WYOMING, Mich. (March 24, 2014) — It’s been nearly four years since the Wyoming Housing Commission opened it’s wait list for section 8 housing.
On Monday, crowds by the thousands got in the line that wrapped around the building, hoping to fill out an application and get placed on the list. But, within minutes fighting and arguing broke out.
“It’s like the Hunger Games; that there’s people pushing…people being belligerent,” Elizabeth Sturm, a person waiting in line, said.
Wyoming police were brought to the scene to help keep the peace amongst the crowd. One officer could be seen standing on a chair in front of the door as people tried to push their way into the building.
“Stop. Don’t push forward,” the officer yelled. “You’re not getting anywhere…there’s only so much space her so don’t push.”
Witnesses told FOX 17 the fighting began when people started cutting in line. The area was initially taped off and orange cones were placed throughout the area to guide people to the door. But, it wasn’t enough to keep order.
“It’s date and time based (the application) and I think that’s why people are anxious to be able to get the assistance,” Wyoming Housing Commission Executive Director Rebeca Venema said.”We’re the first ones to open up the waiting list in this jurisdiction area in Kent County.”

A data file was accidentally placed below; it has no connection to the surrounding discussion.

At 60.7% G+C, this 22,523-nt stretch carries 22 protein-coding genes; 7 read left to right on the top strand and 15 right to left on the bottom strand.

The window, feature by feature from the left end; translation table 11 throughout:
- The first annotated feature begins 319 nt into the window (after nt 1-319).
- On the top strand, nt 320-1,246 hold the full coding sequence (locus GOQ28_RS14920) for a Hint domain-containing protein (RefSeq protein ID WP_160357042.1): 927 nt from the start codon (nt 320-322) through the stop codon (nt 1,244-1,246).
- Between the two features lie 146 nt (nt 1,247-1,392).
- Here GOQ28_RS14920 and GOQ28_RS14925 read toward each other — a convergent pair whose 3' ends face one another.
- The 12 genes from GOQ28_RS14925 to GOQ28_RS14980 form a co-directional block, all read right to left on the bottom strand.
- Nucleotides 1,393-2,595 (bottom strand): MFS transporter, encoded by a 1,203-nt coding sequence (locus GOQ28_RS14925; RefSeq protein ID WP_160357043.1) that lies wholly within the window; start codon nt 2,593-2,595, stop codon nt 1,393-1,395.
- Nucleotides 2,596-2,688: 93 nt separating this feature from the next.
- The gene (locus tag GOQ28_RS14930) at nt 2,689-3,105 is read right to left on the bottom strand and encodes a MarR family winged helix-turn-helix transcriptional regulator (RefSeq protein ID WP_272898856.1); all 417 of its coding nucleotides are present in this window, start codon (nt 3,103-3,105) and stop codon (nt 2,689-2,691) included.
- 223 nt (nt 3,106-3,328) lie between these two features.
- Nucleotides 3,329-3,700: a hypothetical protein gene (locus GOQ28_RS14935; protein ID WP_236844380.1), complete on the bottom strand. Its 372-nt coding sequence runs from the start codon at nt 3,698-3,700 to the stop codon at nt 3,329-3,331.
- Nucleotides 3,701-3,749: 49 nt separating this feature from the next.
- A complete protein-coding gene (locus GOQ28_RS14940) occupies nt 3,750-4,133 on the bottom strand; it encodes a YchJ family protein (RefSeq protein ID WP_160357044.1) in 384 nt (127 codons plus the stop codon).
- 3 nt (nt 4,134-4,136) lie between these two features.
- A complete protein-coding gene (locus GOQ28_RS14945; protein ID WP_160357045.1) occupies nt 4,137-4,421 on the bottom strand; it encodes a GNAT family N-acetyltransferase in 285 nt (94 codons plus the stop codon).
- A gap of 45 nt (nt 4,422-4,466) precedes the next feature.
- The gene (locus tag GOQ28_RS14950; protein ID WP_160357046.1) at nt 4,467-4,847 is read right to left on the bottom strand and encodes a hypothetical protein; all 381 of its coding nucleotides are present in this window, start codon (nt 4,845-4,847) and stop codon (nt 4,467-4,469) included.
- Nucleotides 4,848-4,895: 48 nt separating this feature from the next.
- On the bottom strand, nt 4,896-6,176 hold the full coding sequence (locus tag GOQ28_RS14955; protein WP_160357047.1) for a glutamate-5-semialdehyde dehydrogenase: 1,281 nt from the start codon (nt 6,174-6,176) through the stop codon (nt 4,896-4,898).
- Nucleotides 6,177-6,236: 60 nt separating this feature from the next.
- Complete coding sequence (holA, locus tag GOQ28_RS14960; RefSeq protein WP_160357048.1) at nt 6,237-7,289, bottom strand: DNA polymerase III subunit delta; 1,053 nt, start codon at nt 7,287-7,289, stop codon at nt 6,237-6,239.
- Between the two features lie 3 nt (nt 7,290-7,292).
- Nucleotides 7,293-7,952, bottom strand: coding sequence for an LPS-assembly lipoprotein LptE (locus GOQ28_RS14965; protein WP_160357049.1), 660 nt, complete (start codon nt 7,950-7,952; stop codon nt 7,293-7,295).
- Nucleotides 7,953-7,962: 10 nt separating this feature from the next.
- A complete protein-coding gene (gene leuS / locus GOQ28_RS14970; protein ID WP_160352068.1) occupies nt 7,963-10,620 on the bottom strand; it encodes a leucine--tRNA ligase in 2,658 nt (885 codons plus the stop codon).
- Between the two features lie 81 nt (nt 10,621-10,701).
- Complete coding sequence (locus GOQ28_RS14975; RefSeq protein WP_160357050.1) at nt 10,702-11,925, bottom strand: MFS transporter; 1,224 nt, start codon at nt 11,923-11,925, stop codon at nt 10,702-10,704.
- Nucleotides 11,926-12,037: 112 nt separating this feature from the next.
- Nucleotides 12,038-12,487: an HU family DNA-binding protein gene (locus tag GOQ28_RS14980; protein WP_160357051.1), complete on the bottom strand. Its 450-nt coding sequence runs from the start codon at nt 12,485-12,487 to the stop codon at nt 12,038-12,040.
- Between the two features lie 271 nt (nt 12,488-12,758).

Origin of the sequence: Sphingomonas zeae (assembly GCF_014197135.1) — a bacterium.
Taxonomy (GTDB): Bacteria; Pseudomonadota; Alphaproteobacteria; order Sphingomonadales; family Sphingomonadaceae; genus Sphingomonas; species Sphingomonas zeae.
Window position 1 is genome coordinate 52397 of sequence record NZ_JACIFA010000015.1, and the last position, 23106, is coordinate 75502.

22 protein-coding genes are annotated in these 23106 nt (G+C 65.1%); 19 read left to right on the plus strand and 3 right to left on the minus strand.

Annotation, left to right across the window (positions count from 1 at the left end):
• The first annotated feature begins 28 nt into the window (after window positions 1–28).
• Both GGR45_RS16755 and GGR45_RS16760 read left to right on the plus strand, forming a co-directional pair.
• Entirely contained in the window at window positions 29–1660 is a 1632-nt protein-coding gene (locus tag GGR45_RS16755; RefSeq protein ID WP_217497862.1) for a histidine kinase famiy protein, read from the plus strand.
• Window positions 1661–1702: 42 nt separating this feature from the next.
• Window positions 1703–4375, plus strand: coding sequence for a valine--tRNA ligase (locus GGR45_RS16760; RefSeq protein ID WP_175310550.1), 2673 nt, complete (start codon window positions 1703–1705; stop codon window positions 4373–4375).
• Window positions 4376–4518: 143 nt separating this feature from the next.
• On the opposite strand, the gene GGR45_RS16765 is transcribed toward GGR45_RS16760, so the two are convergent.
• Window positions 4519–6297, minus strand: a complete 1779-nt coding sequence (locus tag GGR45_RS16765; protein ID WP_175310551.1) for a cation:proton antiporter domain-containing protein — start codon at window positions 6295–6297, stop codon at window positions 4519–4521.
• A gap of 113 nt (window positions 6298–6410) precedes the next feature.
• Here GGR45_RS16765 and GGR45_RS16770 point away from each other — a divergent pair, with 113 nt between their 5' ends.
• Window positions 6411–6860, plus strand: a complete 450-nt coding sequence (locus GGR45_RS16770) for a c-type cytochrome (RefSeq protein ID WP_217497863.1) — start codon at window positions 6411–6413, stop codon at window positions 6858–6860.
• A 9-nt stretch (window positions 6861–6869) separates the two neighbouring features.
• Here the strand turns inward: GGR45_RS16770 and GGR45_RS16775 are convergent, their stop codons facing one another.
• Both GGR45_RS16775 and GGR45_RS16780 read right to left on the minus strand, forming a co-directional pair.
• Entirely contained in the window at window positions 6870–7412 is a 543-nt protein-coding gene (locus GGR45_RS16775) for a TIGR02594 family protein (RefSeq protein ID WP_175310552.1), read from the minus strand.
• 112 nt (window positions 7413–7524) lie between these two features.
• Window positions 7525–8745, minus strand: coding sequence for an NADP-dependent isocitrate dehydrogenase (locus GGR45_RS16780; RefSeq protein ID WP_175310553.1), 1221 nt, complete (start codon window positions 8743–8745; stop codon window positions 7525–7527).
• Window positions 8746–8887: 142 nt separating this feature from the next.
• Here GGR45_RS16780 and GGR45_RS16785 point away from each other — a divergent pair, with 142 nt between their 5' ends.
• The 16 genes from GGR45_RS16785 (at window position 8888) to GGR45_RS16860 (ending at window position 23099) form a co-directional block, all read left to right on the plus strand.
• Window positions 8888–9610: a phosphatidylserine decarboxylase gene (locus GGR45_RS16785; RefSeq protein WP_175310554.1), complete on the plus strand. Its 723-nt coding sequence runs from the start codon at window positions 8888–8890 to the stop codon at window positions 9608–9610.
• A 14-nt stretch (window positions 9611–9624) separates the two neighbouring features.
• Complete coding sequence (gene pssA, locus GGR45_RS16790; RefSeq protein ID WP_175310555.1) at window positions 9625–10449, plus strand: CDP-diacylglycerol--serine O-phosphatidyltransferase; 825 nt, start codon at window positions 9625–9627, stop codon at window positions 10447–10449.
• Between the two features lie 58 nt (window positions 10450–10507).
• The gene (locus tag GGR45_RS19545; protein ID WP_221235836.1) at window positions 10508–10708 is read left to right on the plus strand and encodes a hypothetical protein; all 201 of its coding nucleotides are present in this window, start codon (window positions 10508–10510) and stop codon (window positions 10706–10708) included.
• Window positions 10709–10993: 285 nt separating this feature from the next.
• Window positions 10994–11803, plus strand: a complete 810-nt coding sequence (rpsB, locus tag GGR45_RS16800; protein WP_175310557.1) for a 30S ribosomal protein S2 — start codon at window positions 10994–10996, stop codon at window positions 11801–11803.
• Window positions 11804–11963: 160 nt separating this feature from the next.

But, for many people waiting in line they felt the housing commission should’ve prepared better for the event.
“When they do this again they really need to get a better system because there’s people that work hard and I’m one of them and I’ve been at work all night long and came out here and stood in this line and it’s not for at least 15 to 20 people to walk up and cut ’cause they’re out here to help everybody,” one woman said.
The housing commission said they’ll be open from Monday through Thursday, from 8 a.m. until 4 p.m. The last day to file an application is April 3.
“The volume this time has exceeded last,” Venema said. “A little rowdier this time.”
Sturm, who waited in line for several hours, said she hopes people will come together and be patient.
“We’re all poor people, we all want the same thing,” Sturm said. But, people how can we expect the government to help us if we can’t govern ourselves.”